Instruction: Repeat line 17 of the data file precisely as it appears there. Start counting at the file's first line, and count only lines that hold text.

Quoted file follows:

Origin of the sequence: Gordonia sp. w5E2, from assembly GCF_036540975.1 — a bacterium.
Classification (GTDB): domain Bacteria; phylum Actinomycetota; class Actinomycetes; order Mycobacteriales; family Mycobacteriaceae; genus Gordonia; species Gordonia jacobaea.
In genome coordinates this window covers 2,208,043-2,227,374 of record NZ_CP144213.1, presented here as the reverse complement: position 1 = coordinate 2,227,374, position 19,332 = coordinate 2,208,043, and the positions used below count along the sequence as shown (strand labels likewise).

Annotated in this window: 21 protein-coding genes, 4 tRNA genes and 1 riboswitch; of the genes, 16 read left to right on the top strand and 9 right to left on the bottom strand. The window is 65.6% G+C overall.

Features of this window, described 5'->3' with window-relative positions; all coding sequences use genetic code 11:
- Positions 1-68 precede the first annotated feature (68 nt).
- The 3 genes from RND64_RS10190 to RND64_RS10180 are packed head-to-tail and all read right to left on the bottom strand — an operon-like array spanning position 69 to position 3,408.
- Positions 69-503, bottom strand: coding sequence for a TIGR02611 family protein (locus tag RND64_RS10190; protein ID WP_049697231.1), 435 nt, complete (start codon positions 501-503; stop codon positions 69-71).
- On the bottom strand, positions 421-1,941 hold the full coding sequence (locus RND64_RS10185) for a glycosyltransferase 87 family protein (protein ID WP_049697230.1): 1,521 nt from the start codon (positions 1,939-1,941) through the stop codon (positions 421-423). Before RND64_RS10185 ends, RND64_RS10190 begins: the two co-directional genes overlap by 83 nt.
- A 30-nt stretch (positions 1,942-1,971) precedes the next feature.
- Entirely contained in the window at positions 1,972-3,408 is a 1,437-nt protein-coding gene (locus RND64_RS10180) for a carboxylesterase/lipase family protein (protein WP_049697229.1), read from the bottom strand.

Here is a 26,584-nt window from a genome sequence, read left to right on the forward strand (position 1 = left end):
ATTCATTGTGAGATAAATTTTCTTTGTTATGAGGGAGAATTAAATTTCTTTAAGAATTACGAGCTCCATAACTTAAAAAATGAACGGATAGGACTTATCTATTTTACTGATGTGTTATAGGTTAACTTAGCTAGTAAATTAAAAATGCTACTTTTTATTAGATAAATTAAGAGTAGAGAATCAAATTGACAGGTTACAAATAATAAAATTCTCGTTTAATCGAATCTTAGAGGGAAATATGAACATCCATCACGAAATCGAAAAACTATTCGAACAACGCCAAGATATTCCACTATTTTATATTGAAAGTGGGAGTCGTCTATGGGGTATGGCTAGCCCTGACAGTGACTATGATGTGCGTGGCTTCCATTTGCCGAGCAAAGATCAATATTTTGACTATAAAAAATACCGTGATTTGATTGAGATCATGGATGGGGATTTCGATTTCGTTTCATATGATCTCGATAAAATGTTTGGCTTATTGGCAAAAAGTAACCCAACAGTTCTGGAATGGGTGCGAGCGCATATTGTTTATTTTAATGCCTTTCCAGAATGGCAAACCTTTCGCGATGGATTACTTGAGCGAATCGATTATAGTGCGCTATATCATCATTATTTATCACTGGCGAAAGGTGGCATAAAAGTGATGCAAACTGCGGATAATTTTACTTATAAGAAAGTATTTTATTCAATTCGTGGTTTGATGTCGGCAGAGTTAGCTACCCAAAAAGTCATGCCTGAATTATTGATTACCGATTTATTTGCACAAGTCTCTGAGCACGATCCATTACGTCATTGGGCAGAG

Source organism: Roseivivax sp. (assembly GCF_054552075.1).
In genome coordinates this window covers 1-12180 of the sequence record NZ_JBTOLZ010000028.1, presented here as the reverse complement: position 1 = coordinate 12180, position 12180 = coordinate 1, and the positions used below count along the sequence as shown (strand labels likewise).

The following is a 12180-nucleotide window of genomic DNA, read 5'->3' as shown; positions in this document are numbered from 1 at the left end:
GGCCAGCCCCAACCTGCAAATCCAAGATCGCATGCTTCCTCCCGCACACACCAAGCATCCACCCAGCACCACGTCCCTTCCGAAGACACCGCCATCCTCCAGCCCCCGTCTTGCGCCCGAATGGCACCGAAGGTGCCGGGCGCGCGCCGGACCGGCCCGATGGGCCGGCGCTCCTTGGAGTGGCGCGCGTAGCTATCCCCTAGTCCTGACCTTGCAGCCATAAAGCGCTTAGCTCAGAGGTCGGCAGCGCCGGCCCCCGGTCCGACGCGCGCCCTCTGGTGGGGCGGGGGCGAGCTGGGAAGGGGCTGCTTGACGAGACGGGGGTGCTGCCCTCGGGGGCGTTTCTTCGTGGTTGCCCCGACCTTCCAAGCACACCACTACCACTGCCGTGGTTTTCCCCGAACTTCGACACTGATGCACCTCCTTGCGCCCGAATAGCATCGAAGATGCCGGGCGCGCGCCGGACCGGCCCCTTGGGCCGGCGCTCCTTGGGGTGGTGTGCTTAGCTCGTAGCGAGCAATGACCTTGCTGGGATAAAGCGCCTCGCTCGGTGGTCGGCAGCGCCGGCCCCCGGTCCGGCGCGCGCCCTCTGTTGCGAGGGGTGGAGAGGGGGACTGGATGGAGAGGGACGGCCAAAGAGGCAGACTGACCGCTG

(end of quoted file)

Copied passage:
GGCCAGCCCCAACCTGCAAATCCAAGATCGCATGCTTCCTCCCGCACACACCAAGCATCCACCCAGCACCACGTCCCTTCCGAAGACACCGCCATCCTCCAGCCCCCGTCTTGCGCCCGAATGGCACCGAAGGTGCCGGGCGCGCGCCGGACCGGCCCGATGGGCCGGCGCTCCTTGGAGTGGCGCGCGTAGCTATCCCCTAGTCCTGACCTTGCAGCCATAAAGCGCTTAGCTCAGAGGTCGGCAGCGCCGGCCCCCGGTCCGACGCGCGCCCTCTGGTGGGGCGGGGGCGAGCTGGGAAGGGGCTGCTTGACGAGACGGGGGTGCTGCCCTCGGGGGCGTTTCTTCGTGGTTGCCCCGACCTTCCAAGCACACCACTACCACTGCCGTGGTTTTCCCCGAACTTCGACACTGATGCACCTCCTTGCGCCCGAATAGCATCGAAGATGCCGGGCGCGCGCCGGACCGGCCCCTTGGGCCGGCGCTCCTTGGGGTGGTGTGCTTAGCTCGTAGCGAGCAATGACCTTGCTGGGATAAAGCGCCTCGCTCGGTGGTCGGCAGCGCCGGCCCCCGGTCCGGCGCGCGCCCTCTGTTGCGAGGGGTGGAGAGGGGGACTGGATGGAGAGGGACGGCCAAAGAGGCAGACTGACCGCTG